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Presidency of Raúl Alfonsín

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Raúl Alfonsín was the president of Argentina from 1983 to 1989.

New beginning[edit]

Inaugural speech of President Raúl Alfonsín (Spanish). Source: Televisión Pública Argentina
Raúl Alfonsín's Presidential assignment, 1983.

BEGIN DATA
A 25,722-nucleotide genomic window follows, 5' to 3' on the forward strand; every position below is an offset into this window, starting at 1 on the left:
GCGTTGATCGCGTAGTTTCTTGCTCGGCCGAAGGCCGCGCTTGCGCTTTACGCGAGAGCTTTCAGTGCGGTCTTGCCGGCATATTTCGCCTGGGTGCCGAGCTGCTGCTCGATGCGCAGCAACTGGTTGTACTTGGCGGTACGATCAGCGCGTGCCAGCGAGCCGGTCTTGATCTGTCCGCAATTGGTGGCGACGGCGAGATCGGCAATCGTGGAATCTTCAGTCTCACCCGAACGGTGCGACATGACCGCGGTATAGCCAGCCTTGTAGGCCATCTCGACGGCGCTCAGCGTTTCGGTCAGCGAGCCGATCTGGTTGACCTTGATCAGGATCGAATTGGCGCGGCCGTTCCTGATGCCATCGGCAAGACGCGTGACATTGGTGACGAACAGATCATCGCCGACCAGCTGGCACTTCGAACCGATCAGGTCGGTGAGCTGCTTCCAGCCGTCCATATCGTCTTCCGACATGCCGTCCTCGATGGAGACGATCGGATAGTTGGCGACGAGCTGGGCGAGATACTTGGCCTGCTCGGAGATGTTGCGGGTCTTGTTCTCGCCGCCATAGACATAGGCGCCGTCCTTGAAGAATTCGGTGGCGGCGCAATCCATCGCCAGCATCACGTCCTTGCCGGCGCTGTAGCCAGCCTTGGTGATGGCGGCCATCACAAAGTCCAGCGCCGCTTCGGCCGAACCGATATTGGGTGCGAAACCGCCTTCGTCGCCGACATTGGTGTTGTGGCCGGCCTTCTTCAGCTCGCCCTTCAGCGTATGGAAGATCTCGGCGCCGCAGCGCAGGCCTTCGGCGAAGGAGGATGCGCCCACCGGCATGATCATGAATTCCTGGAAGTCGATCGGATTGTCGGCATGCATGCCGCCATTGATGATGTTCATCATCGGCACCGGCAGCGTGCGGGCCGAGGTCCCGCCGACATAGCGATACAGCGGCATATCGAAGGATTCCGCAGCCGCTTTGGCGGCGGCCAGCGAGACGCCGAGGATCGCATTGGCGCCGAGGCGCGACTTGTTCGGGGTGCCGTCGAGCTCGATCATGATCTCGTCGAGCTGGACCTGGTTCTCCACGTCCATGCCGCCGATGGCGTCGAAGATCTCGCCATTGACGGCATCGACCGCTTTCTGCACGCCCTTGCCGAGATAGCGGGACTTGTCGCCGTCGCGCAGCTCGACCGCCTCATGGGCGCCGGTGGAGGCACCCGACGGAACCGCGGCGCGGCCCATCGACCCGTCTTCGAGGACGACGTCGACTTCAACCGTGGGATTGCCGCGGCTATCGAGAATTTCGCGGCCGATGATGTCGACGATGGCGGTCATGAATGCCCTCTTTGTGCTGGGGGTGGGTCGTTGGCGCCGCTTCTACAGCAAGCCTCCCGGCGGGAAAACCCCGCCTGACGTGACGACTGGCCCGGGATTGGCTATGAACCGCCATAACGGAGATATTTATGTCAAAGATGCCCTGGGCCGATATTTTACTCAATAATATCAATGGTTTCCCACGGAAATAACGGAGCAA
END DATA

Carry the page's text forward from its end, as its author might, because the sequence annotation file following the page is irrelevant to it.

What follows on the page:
Chief among Alfonsín's inherited problems was an economic depression stemming from the 1981-82 financial collapse and its resulting US$43 billion foreign debt, with interest payments that swallowed all of Argentina's US$3 billion trade surplus. The economy recovered modestly in 1983 as a result of Bignone's lifting of wage freezes and crushing interest rates imposed by the Central Bank's "Circular 1050;" but inflation raged at 400%, GDP per capita remained at its lowest level since 1968 and fixed investment was 40% lower than in 1980.[1] Naming a generally center-left cabinet led by Foreign Minister Dante Caputo and Economy Minister Bernardo Grinspun (his campaign manager), Alfonsín began his administration with high approval ratings and with the fulfillment of campaign promises such as a nutritional assistance program for the 27% of Argentines under the poverty line at the time, as well as the recission of Bignone's April 1983 blanket amnesty for those guilty of human rights abuses and his September decree authorizing warrantless wiretapping. Defense Minister Raúl Borrás advised Alfonsín to remove Fabricaciones Militares, then Argentina's leading defense contractor, from the Armed Forces' control, ordering the retirement of 70 generals and admirals known for their opposition to the transfer of the lucrative contractor.